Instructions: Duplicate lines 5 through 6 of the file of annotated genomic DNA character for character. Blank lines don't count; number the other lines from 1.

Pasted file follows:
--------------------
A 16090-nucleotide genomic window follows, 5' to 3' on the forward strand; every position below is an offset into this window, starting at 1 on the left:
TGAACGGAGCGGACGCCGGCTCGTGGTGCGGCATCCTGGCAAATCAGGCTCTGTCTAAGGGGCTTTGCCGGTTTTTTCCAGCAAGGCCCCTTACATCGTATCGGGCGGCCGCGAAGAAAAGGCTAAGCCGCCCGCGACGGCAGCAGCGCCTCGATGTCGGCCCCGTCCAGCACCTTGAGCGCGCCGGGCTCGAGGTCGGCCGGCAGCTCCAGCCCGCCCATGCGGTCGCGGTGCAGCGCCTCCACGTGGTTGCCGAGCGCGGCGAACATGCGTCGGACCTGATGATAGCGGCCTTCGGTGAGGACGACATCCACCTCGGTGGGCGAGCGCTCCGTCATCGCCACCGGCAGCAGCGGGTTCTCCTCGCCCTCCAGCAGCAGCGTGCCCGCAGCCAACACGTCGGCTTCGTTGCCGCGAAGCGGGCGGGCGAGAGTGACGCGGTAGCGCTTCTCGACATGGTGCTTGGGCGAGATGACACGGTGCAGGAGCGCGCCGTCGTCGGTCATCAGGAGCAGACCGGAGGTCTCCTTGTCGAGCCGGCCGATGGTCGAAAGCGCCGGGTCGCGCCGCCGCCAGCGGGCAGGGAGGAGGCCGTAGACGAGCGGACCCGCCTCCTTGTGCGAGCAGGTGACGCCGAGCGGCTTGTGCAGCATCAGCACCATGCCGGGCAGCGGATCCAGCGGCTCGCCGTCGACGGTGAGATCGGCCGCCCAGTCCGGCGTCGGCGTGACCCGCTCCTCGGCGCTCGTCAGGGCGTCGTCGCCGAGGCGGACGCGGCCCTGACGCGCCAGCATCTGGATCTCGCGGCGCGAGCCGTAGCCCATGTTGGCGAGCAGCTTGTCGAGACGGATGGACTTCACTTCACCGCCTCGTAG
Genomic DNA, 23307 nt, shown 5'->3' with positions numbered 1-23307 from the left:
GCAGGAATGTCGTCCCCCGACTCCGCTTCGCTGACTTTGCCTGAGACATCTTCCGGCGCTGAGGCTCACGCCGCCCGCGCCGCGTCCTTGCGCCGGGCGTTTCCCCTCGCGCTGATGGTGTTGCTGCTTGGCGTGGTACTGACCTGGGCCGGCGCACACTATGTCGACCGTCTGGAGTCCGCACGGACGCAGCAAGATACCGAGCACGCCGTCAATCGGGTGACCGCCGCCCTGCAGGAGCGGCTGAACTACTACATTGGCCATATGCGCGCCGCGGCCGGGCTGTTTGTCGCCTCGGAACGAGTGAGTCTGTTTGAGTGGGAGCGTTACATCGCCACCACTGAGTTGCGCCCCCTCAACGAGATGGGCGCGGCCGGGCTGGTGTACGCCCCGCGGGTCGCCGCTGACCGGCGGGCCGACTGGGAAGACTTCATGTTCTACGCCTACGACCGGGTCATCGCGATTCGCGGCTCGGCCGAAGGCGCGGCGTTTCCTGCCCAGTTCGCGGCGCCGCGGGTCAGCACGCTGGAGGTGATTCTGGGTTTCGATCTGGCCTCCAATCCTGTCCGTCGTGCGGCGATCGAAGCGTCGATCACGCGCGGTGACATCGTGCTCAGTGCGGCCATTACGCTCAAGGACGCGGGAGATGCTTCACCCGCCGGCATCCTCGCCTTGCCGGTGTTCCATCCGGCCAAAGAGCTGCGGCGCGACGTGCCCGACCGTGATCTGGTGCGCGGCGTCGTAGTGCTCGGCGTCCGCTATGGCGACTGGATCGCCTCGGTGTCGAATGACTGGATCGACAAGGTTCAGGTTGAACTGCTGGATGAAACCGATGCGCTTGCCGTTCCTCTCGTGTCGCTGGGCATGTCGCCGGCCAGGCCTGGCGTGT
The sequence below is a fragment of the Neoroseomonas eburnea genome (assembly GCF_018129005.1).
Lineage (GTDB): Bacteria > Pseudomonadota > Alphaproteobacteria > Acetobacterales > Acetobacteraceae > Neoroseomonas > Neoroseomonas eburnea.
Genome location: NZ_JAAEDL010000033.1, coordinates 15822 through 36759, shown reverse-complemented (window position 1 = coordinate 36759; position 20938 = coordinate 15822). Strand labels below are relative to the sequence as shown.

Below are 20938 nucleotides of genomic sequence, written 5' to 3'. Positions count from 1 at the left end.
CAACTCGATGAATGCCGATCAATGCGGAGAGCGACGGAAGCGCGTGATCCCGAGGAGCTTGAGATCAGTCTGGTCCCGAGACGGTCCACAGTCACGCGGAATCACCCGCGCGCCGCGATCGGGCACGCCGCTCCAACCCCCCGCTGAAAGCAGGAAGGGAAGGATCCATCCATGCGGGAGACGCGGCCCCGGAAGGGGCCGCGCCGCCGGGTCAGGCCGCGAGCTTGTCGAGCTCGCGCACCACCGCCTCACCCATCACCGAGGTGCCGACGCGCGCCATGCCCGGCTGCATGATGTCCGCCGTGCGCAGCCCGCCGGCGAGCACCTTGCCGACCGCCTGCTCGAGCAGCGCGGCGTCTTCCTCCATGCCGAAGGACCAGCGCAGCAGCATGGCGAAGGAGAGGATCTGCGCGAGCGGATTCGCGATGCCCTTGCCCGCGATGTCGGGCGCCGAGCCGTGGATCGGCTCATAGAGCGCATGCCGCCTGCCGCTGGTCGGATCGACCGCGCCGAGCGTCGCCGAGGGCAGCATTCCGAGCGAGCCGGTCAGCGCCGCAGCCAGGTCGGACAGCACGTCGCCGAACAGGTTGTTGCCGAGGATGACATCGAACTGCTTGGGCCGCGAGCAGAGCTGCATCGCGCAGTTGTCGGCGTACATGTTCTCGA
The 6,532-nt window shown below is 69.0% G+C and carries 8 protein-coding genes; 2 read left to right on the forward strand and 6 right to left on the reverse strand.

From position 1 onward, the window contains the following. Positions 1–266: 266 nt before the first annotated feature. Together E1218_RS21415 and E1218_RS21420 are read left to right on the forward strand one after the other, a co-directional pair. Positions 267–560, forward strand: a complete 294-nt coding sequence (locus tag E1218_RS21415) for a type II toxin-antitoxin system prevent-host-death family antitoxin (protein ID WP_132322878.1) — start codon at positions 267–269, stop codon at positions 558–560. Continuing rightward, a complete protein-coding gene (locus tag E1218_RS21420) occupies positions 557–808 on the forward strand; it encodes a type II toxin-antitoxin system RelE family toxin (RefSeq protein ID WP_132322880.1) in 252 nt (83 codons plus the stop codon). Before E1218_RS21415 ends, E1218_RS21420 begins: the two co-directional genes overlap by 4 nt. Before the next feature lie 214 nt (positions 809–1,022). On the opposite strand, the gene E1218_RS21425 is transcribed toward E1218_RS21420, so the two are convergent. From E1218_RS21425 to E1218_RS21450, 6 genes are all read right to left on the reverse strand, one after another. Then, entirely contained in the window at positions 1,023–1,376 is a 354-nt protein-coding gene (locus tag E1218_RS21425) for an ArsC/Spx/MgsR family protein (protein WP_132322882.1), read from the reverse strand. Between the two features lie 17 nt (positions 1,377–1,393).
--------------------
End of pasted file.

The sequence below is a fragment of the Neoroseomonas eburnea genome (assembly GCF_018129005.1).
Lineage (GTDB): Bacteria > Pseudomonadota > Alphaproteobacteria > Acetobacterales > Acetobacteraceae > Neoroseomonas > Neoroseomonas eburnea.